The idea for the series Lunar Landscapes came about on an impromptu photo shoot at Dreamy Draw Park for the Super Moon full moon on 12/02/17. The series came together in my mind while waiting on the moon to crest the mountain – each month for each full moon, a different park, in Arizona. The goal was to photograph the landscape, to catch the full moon cresting the horizon, so I could do what I love to do: be outside at night shooting long exposures. But not just anywhere. Here, in Arizona, in the desert with the rocks and cacti.
In 2015 I shot HOT SUMMER NIGHTS, all long exposures at night of urban landscapes – all in Phoenix. In 2016 was Night Water, again, all long exposures at night, of the canal system here in the city – then in 2017 I only worked on Nightlight – a self-portrait project, shot indoors, again long exposures done at night, but indoors. I missed shooting at night outdoors enormously. I was so ready to get back outside again. I can’t quite put my finger on it, to say it’s beautiful here is an understatement, it’s quite striking. When I’m outside at night I’m not experiencing some kind of metaphysical out of body mind meld magic – maybe I am! ;) What I know for certain is that the combination of the light and the color and the heat feels magical. I so wanted to get back to doing what I had done before – long exposures at night, but this time in the desert. Away from the urban core and the artificial lights. And be among the cacti and the creosote bushes and the sage and the rocks – under the moonlight.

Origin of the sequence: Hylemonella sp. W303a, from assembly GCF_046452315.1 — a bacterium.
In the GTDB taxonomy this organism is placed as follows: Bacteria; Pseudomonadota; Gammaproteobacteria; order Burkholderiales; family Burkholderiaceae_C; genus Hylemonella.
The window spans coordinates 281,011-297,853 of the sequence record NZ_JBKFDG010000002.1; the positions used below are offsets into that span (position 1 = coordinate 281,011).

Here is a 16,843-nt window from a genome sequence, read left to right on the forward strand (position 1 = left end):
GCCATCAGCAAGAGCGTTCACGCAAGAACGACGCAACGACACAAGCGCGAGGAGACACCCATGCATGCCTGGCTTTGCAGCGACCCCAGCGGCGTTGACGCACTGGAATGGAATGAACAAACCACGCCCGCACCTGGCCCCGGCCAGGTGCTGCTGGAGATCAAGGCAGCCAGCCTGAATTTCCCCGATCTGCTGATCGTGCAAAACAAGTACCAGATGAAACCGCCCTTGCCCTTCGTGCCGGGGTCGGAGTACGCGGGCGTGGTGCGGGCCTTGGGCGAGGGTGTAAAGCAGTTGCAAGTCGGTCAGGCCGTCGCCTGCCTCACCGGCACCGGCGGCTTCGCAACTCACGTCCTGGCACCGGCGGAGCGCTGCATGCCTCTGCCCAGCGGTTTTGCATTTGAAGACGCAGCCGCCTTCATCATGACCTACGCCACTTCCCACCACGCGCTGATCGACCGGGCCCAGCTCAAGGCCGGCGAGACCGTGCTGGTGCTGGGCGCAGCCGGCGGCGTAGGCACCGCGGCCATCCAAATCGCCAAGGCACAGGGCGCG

Each month I scout out a new location, typically a park, although one month I shot at a private residence. The time frame of the shoot is very narrow – it’s one night, once a month, within in a matter of minutes as the moon is rising. And then it’s over – until the next month. 12 months, 12 outings. Narrowly defined parameters is something I consciously imbue into each of my projects. Setting my own “rules” for each series builds pressure which helps me clearly and purposefully create. Precisely defined boundaries – where ambiguity is absent, is inherent I feel, not only in how I prefer to live, but in my photography itself. Even in the murky darkness of my work, there is little that is not clearly what it makes itself to be.
— Catherine Slye, Phoenix, Arizona, USA